A Pilgrim's Catechism
The Occasional Thoughts of a 21st-Century Roman Catholic on Journey
Towards the Reign of God
Roger van der Weyden: The Visitation of Mary
When is there a human person?
So far science and the law presumably based on science have not come up with an answer than demands universal assent. Some argue that the beginning of human personhood is only at birth. Others, of course, would push the moment back to viability, the moment when the infant can survive outside the womb. Others, and here we include the Roman Catholic Church, argue for the moment of conception, when the ovum is fertilized by a sperm. But even then the argument is not clear. Is it human life that the Church is considering or a human person?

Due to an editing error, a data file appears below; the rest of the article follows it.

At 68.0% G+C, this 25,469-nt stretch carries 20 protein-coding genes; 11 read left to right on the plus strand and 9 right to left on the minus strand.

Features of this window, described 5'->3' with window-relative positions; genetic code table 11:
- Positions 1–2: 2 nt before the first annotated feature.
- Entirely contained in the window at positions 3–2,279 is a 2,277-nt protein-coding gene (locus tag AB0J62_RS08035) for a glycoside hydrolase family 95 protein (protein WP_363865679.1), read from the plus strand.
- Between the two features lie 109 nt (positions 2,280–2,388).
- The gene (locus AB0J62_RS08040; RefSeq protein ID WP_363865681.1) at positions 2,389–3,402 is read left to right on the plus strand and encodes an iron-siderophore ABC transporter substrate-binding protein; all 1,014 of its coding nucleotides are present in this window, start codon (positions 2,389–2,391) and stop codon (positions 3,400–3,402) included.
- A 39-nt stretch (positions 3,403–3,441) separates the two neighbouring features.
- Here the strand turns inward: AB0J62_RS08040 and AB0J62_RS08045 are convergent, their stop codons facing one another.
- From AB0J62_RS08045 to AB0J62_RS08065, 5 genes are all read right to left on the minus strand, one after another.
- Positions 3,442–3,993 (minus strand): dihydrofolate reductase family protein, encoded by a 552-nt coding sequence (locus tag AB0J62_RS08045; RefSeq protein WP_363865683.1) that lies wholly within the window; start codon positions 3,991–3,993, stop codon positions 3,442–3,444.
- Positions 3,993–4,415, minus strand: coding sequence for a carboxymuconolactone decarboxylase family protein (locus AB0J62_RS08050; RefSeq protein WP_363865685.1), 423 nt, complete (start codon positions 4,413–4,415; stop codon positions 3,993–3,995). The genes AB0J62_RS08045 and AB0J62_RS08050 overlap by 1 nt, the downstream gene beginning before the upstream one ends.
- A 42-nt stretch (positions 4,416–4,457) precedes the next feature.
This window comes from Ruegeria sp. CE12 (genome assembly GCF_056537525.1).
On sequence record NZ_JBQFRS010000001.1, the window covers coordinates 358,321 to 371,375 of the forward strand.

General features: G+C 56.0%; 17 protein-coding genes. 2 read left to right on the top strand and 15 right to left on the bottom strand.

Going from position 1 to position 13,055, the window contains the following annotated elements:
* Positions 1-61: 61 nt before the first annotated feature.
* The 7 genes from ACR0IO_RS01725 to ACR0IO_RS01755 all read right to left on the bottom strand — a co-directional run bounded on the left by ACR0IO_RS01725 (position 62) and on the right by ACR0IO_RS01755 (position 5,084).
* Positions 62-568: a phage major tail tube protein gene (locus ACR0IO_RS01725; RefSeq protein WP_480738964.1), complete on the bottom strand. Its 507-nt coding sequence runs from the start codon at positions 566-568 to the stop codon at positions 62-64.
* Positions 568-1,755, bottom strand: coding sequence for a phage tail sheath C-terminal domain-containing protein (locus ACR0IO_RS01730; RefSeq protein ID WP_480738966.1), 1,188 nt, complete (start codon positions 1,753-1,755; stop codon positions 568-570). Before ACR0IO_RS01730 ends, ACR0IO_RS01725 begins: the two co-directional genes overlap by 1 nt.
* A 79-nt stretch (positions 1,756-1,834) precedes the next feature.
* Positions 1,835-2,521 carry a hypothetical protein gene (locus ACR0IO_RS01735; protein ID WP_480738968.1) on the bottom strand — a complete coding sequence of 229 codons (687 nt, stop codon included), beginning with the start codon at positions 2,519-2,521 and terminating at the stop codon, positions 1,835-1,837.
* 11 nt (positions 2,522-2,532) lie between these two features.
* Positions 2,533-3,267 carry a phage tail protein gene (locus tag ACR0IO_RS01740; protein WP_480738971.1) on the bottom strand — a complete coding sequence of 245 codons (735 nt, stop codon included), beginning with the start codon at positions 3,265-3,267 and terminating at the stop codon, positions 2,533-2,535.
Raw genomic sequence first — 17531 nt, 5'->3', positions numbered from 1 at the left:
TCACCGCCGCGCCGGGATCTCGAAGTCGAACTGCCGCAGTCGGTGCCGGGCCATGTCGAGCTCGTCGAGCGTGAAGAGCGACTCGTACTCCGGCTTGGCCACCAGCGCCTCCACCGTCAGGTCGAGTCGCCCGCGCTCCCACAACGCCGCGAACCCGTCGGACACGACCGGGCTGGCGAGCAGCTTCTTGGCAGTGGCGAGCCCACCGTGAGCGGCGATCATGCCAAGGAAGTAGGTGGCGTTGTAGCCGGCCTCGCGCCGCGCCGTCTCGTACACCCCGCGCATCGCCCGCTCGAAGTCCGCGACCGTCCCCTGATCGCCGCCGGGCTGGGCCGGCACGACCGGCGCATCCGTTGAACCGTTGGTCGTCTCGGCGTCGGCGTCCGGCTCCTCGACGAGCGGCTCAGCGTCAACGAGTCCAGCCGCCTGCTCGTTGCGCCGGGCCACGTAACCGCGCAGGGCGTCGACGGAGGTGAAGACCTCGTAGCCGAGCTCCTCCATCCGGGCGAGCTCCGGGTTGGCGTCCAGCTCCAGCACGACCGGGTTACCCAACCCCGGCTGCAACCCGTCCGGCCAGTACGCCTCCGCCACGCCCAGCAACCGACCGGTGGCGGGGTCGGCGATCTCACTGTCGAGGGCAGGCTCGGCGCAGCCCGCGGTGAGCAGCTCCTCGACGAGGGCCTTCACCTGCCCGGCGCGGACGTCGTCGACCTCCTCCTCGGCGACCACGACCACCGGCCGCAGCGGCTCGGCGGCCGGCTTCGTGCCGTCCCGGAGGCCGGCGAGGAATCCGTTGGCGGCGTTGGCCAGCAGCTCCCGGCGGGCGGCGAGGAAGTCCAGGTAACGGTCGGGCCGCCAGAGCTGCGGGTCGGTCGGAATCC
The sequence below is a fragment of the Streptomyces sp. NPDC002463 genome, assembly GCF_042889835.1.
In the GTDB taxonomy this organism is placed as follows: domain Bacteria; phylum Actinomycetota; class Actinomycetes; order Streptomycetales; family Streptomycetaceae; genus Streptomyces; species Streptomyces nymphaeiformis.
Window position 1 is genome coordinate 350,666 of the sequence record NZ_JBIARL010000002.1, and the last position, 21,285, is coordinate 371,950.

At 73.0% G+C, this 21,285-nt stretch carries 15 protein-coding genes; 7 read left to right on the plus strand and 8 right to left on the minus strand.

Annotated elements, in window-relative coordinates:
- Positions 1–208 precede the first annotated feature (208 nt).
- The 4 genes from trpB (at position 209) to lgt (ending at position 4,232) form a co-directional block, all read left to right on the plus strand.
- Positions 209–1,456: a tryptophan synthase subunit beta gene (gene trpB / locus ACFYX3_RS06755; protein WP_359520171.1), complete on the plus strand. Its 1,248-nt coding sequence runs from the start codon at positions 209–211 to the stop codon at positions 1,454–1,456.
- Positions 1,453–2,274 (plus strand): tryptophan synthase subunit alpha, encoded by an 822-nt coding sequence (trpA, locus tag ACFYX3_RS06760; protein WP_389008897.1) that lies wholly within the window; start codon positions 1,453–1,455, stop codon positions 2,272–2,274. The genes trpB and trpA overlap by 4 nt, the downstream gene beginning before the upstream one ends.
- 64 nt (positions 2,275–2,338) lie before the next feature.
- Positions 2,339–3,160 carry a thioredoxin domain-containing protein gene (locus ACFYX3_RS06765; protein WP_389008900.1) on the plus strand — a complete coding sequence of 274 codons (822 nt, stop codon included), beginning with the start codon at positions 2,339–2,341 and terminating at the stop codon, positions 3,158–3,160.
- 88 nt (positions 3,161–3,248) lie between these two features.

For the pilgrim, what defines humanity is the presence of God himself through the Word, in the one act that is God’s being, calling the human person into an existence that shares his own divine life and continual growth in that life. This summons is spoken through the Word in God’s unchanging, eternal now. It is heard in created time when the foetus is sufficiently developed physically to support consciousness. Even at that moment, the foetus, even though self-conscious, is still without language and therefore logic which are supplied in the power of the Holy Spirit. The eternal call from God through the Word is heard as always in the power of the Holy Spirit and in the power of the Spirit an affirmative answer marks the beginning of the human person.
From that moment on, in each successive instant, God is always there revealing himself through the Word and summoning the person to further growth in divine life in the Holy Spirit.